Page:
Ext2IntF(e)(a)=tae,fB2A such that (B,a)R and bB,be,uotherwise.

An ADF interpretation, on the other hand, can be represented as an extension via the following mapping.

Definition 19.

Let D=(S,L,C) be an ADF and v an interpretation of D, that is, vV. The associated extension ev of v is obtained via application of the function Int2ExtD:VE on v, as follows:

Int2ExtD(v)={sS|stv}

The two subsequent lemmas are adopted from [21].

Lemma 13.

Let F be a SETAF, and σ{prf,stb,mod,com,grd}. Moreover, let DF be the ADF associated to F. Then, σ(DF)={Ext2IntF(e)eσ(F)}.

Lemma 14.

Let D be a SFSADF in which the acceptance condition of none of the arguments is unsatisfiable, σ{adm,prf,stb,mod,com,grd} and FD the SETAF associated to D. Then, σ(FD)={Int2ExtD(v)vσ(D)}.

Note that Lemma 13 does not mention admissible semantics, while Lemma 14 does. The reason is that for a given SETAF F the associated three-valued interpretations obtained via Ext2IntF usually do not cover all admissible interpretations of the ADF DF. This is illustrated next.

Example 5.

Let F=({a,b,c},{{a,b},c}) be a SETAF. By Definition 9, the associated ADF to F is DF=({a,b,c},{φa=,φb=,φc=¬a¬b}). It is clear that e={a,b}adm(F). Applying Ext2IntF(e) of Definition 18 to e leads to the three-valued interpretation ve={at,bt,cf}. However, {at,bt,cu} is also an admissible interpretation of DF which is not obtained from any admissible extension e of F via Ext2IntF(e).

One can overcome this problem by mapping each admissible set e of a SETAF F=(A,R) to several interpretations in a way that Ext2IntF(e)(a) yields either u or f in case there exists (B,a)R such that Be, and for all (B,c) with aB and ce there exists (ba)B such that Ext2IntF(e)(b)=f. That is, Ext2IntF(e)(a) can be either f or u, if a is attacked by some arguments of e but the truth value of a does not play any role for the truth value of elements of e. However, since the forthcoming results do not involve admissible semantics, we leave a more formal investigation on this issue as topic for future work.

The next lemma rephrases Lemma 7 in terms of SETAFs.

Lemma 15.

Let F be a symmetric SETAF with no isolated argument. The unique grounded extension of F is the empty set.

Proof.

Let F=(A,R) be a symmetric SETAF with no isolated argument, and let DF=(S,L,C) be the associated ADF of F. Toward a contradiction assume that the unique grounded extension e (in F) is not the empty set, that is, there exists argument a such that ae. First, we show that DF does not contain any isolated argument. To this end, let b be an argument. Since F does not contain any isolated argument, there exists BA such that (B,b)R. The associated acceptance condition of b in DF, namely φb=(B,b)RbB¬b shows that par(b){} in DF. Thus, the associated DF does not contain any isolated argument, as well. By Lemma 13 and Definition 18, a is assigned to t in grd(DF). Further by Theorem 9, DF is an SFSADF. This is a contradiction by Lemma 7. Therefore, the unique grounded extension of F is the empty set. □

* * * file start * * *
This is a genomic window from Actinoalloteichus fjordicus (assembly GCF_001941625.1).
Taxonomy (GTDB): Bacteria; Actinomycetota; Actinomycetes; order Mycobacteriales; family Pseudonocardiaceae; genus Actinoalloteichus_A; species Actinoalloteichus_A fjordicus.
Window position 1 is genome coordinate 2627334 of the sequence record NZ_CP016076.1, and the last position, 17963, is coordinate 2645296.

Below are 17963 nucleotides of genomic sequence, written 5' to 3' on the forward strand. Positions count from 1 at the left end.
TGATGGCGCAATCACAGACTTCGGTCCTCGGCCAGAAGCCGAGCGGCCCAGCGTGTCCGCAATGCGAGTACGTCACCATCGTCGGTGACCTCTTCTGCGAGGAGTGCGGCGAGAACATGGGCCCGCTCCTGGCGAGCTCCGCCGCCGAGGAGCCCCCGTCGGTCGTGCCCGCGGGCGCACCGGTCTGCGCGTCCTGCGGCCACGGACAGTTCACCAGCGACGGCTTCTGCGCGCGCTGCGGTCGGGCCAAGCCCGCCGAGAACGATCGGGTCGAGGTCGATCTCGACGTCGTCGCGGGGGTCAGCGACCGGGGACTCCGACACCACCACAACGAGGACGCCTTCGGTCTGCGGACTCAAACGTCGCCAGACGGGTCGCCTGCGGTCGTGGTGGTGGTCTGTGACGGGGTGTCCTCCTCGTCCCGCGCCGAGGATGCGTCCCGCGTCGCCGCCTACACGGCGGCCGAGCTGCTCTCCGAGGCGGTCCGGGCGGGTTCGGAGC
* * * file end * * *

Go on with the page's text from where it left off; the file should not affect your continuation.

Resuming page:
The following corollary is a direct result of Lemma 15.

Corollary 16.

A symmetric SETAF F with no isolated argument is relatively grounded if and only if the intersection of all preferred extensions of F is the empty set.

We are now in position to derive that symmetric SETAFs are neither coherent nor relatively grounded from our proof of Theorem 8.

Theorem 17.

The class of symmetric SETAFs is neither coherent nor relatively grounded.

Proof.

The ADFs which are used in the proof of Theorem 8, to show that the class of SFSADFs is neither semi-coherent (and thus not coherent) nor relatively grounded, do not consist of any argument with an unsatisfiable acceptance condition. Then, by Theorem 12, the associated AFs to those SFSADFs are symmetric SETAFs.

Now, let D be such an SFSADF that does not satisfy coherence. We show that the SETAF FD associated to D cannot be coherent either. Let w be a preferred interpretation of D that is not a stable model of D. By Lemma 14, prf(FD)={Int2ExtD(v)vprf(D)} and stb(FD)={Int2ExtD(v)vstb(D)}. Towards a contradiction, suppose prf(FD)=stb(FD). It follows that there is an interpretation uprf(D) with ut=wt, such that ustb(D), and hence uw. Hence, either ufwf or wfuf. In the first case u<iw and hence u cannot be preferred; in the second case w<iu and hence w cannot be preferred. In both cases we have a contradiction.